In 1912, when 200 ostriches strode into their new billet at Phoenix Park, Alligator Joe and his patient pod of gators were already awaiting the bubble-bottomed birds. This lively tourist destination, Florida's original theme park, percolated east of Jacksonville at Talleyrand Avenue, near Evergreen Cemetery and the river.

    Ostrich racing was a great sport of the era as contemporary ads and postcards indicate. So, to prevent hurt feelings and jealousy, Campbell likewise trained his gators to race and to carry riders. The alligators' education extended to climbing and to waltzing. While the reptiles and ostriches were not competitive, they spent little time together, promoting ostrich longevity.

    In 1907, the Dixieland Park exposition and resort opened at the ferry landing in South Jacksonville, where Alligator Joe, some ostriches and alligators, together with electric fountains, burros, bands and theater productions, were major attractions. The reptiles climbed ladders, slid down chutes and carted children on their broad, rough backs. Campbell was also becoming famous in the movies and newsreels for his alligator shenanigans and study of the creatures.

    In 1916, the Ostrich Farm and Alligator Farm, in some queer arc, shifted across the river to South Jacksonville on the site of the Aetna Insurance building, originally Prudential Insurance. Campbell and his wife, Sadie, lived on a houseboat near the southern end of the future Main Street Bridge.

    Alligator Joe and Sadie continued farming gators in what they called the swamp. As accomplished as Joe, Sadie could mimic the alligator's wild, guttural sound, sometimes a hunting ploy, which lured gators to the river's surface. Often, she accompanied him on tracking expeditions, during which she was also able to nab some floating snakes by looping their so-called necks.

    While Campbell wrestled the reptiles and delivered lectures, Sadie managed the store at the Alligator Farm, displaying all possible contrivances from alligator parts, including ashtrays and purse latches (made from the smaller heads), etc. In addition to meat and hides, every part was utilized, creating products from alligator oil to claw purses, from embryos for study to egg shells for souvenirs. In addition, filling orders from across the country, together with instructions for care, the Campbells shipped thousands of baby gators in light, cypress boxes filled with Spanish moss.

    They continued to keep some ostriches, and Sadie remembered a surrey race between an ostrich and a horse. She declared, in the short run, an ostrich could always beat a horse, but this ostrich, frightened by a balloon, sat down, giving the horse the advantage.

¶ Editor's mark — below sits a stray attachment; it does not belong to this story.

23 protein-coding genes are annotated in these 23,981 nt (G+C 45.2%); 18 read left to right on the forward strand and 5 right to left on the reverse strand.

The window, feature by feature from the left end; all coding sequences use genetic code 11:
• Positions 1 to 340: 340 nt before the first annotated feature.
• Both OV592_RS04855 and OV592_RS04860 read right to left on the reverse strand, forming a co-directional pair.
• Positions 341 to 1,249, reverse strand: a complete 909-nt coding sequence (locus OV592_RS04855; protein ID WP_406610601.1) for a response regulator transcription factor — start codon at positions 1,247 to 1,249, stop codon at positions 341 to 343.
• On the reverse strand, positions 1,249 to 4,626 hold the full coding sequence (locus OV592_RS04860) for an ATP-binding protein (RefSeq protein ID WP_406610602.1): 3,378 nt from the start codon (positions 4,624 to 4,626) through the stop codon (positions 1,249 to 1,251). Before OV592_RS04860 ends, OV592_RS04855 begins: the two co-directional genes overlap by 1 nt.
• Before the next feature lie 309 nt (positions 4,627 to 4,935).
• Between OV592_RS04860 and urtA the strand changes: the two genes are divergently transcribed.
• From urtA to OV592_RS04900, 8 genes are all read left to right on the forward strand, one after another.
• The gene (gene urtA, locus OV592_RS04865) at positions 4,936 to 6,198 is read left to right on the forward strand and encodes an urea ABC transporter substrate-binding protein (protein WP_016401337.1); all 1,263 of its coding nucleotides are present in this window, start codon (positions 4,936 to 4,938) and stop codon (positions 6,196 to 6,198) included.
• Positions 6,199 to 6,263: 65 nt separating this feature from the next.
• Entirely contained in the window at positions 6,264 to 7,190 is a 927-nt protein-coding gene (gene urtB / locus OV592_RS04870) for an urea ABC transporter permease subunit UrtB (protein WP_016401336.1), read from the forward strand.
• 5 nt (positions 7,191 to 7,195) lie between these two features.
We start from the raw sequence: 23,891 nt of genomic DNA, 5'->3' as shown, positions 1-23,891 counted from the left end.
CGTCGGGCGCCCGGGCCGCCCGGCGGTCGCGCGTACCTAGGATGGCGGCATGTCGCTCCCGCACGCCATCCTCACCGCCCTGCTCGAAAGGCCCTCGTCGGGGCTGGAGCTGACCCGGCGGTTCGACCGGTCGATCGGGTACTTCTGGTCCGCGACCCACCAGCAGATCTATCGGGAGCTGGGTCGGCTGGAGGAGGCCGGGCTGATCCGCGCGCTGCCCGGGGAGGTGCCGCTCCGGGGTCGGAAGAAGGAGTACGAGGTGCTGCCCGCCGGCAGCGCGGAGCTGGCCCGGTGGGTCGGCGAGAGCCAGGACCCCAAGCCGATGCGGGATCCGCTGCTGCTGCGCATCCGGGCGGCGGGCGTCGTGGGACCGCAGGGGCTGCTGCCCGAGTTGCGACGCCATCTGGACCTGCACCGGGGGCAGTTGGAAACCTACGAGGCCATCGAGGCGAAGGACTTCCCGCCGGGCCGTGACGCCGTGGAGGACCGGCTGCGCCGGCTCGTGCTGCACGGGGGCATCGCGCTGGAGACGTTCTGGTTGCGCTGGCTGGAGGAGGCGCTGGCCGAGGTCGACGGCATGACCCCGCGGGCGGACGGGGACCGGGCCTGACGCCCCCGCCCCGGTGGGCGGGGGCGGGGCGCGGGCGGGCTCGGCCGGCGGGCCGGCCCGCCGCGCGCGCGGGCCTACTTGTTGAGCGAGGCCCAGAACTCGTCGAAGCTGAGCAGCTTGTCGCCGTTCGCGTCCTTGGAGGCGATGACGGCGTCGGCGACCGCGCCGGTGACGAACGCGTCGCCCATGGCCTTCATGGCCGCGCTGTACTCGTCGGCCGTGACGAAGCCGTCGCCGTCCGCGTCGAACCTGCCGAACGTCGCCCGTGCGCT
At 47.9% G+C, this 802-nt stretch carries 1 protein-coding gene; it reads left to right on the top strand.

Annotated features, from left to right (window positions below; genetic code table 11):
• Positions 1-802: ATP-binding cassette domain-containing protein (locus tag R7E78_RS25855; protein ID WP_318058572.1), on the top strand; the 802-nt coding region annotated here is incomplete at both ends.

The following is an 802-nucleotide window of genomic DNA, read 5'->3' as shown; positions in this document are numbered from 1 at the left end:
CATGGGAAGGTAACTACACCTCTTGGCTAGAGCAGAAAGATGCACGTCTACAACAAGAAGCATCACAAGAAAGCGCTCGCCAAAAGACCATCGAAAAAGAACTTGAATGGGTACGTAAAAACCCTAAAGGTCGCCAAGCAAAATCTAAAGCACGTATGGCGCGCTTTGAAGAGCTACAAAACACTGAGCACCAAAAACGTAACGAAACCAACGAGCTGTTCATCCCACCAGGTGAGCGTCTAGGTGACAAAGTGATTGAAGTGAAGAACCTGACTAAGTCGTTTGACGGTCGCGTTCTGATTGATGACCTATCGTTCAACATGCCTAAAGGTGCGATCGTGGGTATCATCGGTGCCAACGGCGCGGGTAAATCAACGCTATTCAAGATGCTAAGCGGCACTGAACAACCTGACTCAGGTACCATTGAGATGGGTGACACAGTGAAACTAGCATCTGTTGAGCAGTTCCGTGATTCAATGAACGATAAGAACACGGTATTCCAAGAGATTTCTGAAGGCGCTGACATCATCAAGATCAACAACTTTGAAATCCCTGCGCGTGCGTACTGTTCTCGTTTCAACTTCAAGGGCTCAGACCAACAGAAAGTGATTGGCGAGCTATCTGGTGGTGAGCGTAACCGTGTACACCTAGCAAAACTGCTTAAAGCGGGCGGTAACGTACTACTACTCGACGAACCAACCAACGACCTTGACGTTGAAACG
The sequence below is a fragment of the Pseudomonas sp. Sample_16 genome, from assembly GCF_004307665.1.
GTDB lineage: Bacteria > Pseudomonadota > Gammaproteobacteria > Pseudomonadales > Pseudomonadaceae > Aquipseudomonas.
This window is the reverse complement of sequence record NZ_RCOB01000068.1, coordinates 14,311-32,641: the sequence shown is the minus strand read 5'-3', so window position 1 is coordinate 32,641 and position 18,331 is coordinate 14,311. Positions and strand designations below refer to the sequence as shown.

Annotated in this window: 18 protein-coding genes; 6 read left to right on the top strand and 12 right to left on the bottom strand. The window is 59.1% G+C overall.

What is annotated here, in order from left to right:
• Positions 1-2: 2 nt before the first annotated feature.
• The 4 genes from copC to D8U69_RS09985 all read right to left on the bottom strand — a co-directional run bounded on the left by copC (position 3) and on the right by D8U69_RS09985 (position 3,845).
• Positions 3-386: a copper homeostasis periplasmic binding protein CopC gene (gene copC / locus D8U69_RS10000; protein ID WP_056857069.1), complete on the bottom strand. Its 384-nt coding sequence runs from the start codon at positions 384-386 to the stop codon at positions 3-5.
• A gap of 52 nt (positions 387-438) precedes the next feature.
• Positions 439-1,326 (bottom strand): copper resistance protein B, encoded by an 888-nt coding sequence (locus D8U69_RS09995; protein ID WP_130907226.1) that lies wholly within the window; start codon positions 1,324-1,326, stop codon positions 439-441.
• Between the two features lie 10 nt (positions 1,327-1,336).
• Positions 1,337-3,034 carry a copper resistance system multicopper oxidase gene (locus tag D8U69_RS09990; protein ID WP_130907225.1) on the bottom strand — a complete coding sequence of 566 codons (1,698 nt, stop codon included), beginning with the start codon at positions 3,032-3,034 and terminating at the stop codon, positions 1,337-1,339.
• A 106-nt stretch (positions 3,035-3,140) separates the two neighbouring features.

In later years, Campbell wrote a pamphlet about alligators, which included explanations of his life and work. His early gator farming was in Palm Beach, Arkansas and California. By the time he developed his Jacksonville enterprise, hoping to discourage their cannibalistic tendencies, he separated his alligators by size into pens of 200 head, numbering in the thousands.

    When not hibernating, his reptiles ate a total of between five and six tons of fish a week. Old Oklawaha, which according to Joe's own pamphlet reached the thoroughly impossible age of more than 800 years, was his oldest alligator. His type ate a hundred pounds of fish each feeding.

    Sadie recalled the only dangerous accident at the farm was when her pet otter escaped and bit her. Of course, she had been bitten by snakes and nipped by gators several times. Then, there was the terrible incident when a guide lost his arm while sticking his head in a gator's mouth and sightseers pulled him free.

    Alligator Joe died in 1926 at age 53. He is buried at Evergreen Cemetery with guess what marking his grave?


    ***Jacksonville attorney Louise Stanton Warren and retired teacher Leni Bessette investigate the stories behind the headstones in the city's oldest cemeteries. Warren, mostly the writer, and Bessette, mostly the researcher, developed their interest while creating the Port of Jacksonville Pilot Club's annual cemetery tours. For more information, contact Warren at Louesq@bellsouth.net, or c/o Heather Lovejoy, Community News, The Florida Times-Union, P.O. Box 1949, Jacksonville, FL 32231, fax 359-4478.